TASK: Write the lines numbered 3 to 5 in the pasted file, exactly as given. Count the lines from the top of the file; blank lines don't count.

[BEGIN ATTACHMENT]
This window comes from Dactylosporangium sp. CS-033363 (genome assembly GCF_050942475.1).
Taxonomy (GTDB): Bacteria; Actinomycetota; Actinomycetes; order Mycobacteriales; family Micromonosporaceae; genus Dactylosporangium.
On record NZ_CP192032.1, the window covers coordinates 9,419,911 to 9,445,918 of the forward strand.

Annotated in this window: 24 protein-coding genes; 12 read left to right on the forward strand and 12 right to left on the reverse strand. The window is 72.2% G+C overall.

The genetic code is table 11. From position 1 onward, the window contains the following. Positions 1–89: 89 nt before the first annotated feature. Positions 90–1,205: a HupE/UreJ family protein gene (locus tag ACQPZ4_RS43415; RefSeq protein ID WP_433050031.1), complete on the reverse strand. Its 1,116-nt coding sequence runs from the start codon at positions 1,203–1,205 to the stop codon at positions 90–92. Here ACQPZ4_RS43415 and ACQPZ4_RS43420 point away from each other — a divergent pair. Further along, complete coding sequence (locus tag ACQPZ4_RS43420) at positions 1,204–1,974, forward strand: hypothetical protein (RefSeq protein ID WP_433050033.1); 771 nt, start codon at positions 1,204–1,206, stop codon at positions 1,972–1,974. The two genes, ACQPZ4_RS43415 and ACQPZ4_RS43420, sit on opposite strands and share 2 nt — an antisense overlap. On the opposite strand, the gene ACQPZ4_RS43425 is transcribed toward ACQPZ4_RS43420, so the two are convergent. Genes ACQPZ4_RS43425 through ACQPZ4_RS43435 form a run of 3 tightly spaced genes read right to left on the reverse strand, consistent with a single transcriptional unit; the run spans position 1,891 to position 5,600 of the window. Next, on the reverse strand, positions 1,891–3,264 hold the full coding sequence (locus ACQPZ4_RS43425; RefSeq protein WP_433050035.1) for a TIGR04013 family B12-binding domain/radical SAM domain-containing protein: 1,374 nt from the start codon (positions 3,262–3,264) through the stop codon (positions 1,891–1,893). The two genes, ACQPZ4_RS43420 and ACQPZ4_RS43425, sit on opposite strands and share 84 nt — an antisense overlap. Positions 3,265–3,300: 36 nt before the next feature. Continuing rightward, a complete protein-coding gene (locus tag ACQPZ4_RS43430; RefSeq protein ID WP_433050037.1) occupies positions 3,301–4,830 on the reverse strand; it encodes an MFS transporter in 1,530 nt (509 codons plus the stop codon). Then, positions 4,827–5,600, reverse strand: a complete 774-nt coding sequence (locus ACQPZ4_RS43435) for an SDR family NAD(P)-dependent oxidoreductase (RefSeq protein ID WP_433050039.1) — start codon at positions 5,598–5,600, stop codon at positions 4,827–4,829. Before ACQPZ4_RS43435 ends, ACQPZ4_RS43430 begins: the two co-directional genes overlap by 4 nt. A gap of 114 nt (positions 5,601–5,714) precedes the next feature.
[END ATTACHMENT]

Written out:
On record NZ_CP192032.1, the window covers coordinates 9,419,911 to 9,445,918 of the forward strand.

Annotated in this window: 24 protein-coding genes; 12 read left to right on the forward strand and 12 right to left on the reverse strand. The window is 72.2% G+C overall.

The genetic code is table 11. From position 1 onward, the window contains the following. Positions 1–89: 89 nt before the first annotated feature. Positions 90–1,205: a HupE/UreJ family protein gene (locus tag ACQPZ4_RS43415; RefSeq protein ID WP_433050031.1), complete on the reverse strand. Its 1,116-nt coding sequence runs from the start codon at positions 1,203–1,205 to the stop codon at positions 90–92. Here ACQPZ4_RS43415 and ACQPZ4_RS43420 point away from each other — a divergent pair. Further along, complete coding sequence (locus tag ACQPZ4_RS43420) at positions 1,204–1,974, forward strand: hypothetical protein (RefSeq protein ID WP_433050033.1); 771 nt, start codon at positions 1,204–1,206, stop codon at positions 1,972–1,974. The two genes, ACQPZ4_RS43415 and ACQPZ4_RS43420, sit on opposite strands and share 2 nt — an antisense overlap. On the opposite strand, the gene ACQPZ4_RS43425 is transcribed toward ACQPZ4_RS43420, so the two are convergent. Genes ACQPZ4_RS43425 through ACQPZ4_RS43435 form a run of 3 tightly spaced genes read right to left on the reverse strand, consistent with a single transcriptional unit; the run spans position 1,891 to position 5,600 of the window. Next, on the reverse strand, positions 1,891–3,264 hold the full coding sequence (locus ACQPZ4_RS43425; RefSeq protein WP_433050035.1) for a TIGR04013 family B12-binding domain/radical SAM domain-containing protein: 1,374 nt from the start codon (positions 3,262–3,264) through the stop codon (positions 1,891–1,893). The two genes, ACQPZ4_RS43420 and ACQPZ4_RS43425, sit on opposite strands and share 84 nt — an antisense overlap. Positions 3,265–3,300: 36 nt before the next feature. Continuing rightward, a complete protein-coding gene (locus tag ACQPZ4_RS43430; RefSeq protein ID WP_433050037.1) occupies positions 3,301–4,830 on the reverse strand; it encodes an MFS transporter in 1,530 nt (509 codons plus the stop codon). Then, positions 4,827–5,600, reverse strand: a complete 774-nt coding sequence (locus ACQPZ4_RS43435) for an SDR family NAD(P)-dependent oxidoreductase (RefSeq protein ID WP_433050039.1) — start codon at positions 5,598–5,600, stop codon at positions 4,827–4,829. Before ACQPZ4_RS43435 ends, ACQPZ4_RS43430 begins: the two co-directional genes overlap by 4 nt. A gap of 114 nt (positions 5,601–5,714) precedes the next feature.